I don’t think a dramatic, sublime inner emotional landscape is bad. I think it’s real. I love being deeply in touch with emotions, experiences, divinity, the universe, energy, god, myself—whatever you want to label that. Lately, I have been incredibly reactive, moreso than I usually am, since my inner world has been such a disaster, but I usually have much more space between my reaction and my response, I usually have more control over my ability to respond, my response-aiblity if you will, and I am using all of my tools to lengthen the space between my reactions and my responses. (Meditation helps with that practice immensely.)
I’m getting better. Slowly waking up. Bringing myself back into alignment with these paths, my callings, my desires, following my goals, containing my time and energy and emotional landscapes. But I miss the west. I miss the mountains and valleys and deep lakes and rainforest. Sometimes I wish I was a better visual artist, that I could actually draw out an inner emotional landscape map, full of trails and paths and adventures, with maybe even a big X right over my heart to mark the treasure.
2 thoughts on “Inner Emotional Landscapes and the Sublimity of the West”
I am loving all these posts so much these past days – but your last line on this essay made me cry all over again. Thank you so much.
The music you’ve chosen in this post are incredibly emotional for me, too. When I’m feeling the deep upheaval that you’ve been writing so eloquently about, I use music to help me move through it, both by providing a framework within which I can safely hold whatever I’m feeling most strongly (grief/sadness/guilt/fury/helplessness/weakness/discouragement/less-than-ness) and by giving me a simple way to just feel what I feel without judgement. I have a really hard time crying around others (unless under a LOT of duress, and even then they’re angry tears more than anything) but give me Tori’s Cooling/Mary/Spark/Winter/Black Dove and some space to myself and I can let it go. I hope you find a similar type of comfort in it – I think you do.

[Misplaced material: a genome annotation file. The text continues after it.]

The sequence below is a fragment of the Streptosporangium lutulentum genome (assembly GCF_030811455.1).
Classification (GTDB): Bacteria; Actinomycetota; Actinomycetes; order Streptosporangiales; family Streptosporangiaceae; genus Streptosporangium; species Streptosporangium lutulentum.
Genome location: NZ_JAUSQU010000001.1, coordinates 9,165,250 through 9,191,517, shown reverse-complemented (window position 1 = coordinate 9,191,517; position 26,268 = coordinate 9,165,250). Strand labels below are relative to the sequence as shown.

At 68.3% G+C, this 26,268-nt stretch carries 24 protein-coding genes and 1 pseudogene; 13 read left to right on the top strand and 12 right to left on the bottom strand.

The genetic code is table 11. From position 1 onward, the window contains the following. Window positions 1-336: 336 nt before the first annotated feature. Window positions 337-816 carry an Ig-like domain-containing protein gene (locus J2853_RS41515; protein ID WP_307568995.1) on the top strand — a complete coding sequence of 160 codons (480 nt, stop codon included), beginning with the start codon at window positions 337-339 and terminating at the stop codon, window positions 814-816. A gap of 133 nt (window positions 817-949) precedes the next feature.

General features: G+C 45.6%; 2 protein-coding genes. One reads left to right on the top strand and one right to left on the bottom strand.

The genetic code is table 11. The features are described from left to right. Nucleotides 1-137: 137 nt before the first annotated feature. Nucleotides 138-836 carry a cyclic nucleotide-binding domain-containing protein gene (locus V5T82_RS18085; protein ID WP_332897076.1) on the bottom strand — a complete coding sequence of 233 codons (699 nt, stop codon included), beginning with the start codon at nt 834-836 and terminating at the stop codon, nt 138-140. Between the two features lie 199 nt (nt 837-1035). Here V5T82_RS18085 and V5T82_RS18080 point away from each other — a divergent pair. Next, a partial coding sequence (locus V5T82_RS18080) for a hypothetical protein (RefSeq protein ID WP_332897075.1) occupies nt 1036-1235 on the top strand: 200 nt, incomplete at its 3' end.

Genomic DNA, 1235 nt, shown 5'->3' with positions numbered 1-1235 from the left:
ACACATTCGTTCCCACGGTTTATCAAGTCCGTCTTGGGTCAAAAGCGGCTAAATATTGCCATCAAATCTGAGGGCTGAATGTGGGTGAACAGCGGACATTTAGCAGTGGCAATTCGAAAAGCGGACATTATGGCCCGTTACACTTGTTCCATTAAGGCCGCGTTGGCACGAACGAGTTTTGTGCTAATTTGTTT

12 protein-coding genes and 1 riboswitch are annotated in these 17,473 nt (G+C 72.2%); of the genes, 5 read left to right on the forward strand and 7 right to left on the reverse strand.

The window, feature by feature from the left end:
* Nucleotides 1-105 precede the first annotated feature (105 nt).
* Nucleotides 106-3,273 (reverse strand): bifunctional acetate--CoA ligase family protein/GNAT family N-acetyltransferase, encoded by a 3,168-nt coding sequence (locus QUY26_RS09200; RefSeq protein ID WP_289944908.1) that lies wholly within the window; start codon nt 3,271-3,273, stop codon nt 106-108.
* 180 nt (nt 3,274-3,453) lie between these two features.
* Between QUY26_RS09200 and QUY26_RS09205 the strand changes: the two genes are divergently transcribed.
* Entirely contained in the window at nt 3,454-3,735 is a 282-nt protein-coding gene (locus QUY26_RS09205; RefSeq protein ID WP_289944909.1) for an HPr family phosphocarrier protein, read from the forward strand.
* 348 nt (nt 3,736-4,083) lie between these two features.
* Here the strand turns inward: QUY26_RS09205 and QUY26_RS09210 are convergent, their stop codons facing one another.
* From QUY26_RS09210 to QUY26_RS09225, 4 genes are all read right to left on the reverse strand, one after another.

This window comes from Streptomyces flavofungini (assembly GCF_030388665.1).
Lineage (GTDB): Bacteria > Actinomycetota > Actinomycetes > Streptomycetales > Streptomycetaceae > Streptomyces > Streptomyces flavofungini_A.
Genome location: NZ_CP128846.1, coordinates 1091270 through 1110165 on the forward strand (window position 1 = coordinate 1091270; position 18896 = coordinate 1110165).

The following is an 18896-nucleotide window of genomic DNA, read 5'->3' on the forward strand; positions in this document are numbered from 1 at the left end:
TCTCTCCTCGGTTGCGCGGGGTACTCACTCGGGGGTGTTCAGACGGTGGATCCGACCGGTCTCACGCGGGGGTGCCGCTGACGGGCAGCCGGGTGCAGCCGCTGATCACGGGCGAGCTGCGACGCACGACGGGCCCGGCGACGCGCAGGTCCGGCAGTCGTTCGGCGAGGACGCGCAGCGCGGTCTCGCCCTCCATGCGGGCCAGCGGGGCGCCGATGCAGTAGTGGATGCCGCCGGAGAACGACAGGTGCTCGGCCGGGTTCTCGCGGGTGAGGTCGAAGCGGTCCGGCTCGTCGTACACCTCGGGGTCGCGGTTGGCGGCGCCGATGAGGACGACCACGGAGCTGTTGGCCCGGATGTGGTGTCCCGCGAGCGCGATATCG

PS: I know you’ve said you regret publishing the post you removed recently, but I read the original before it was removed and just wanted you to know that I respected the feelings that you shared, that I didn’t judge you for them, and that I admired your willingness to hold the stuckness and hard-ness up to the light, as I admire both Kristen and Rife for their openness and willingness to share aspects of their relationship with you and each other, as well. That you received negative feedback felt incredibly unfair and, it seemed to me, served only to heap more negativity on you at a time when you were vulnerable and laboring under PLENTY of difficult feelings already. (When I read that comment, I felt simultaneously angry that your honesty and vulnerability were being repaid with a kneejerk reaction that clearly didn’t have anything to do with YOU or even what you wrote, and yet also sad for the writer, who was clearly also in a difficult place and lashing out.) As a longtime reader – since the blog’s original inception, I think – please know that silently following your journey has influenced my life positively more times than I can count. I may not always comment but I’m always here, always reading, and I know I’m not the only one invisibly cheering you on – and cheering for Kristen and Rife, too. I’m holding you all gently in my thoughts as you navigate these difficult waters, and I know you will make it safely to calmer seas soon. Until then, you have my very best wishes.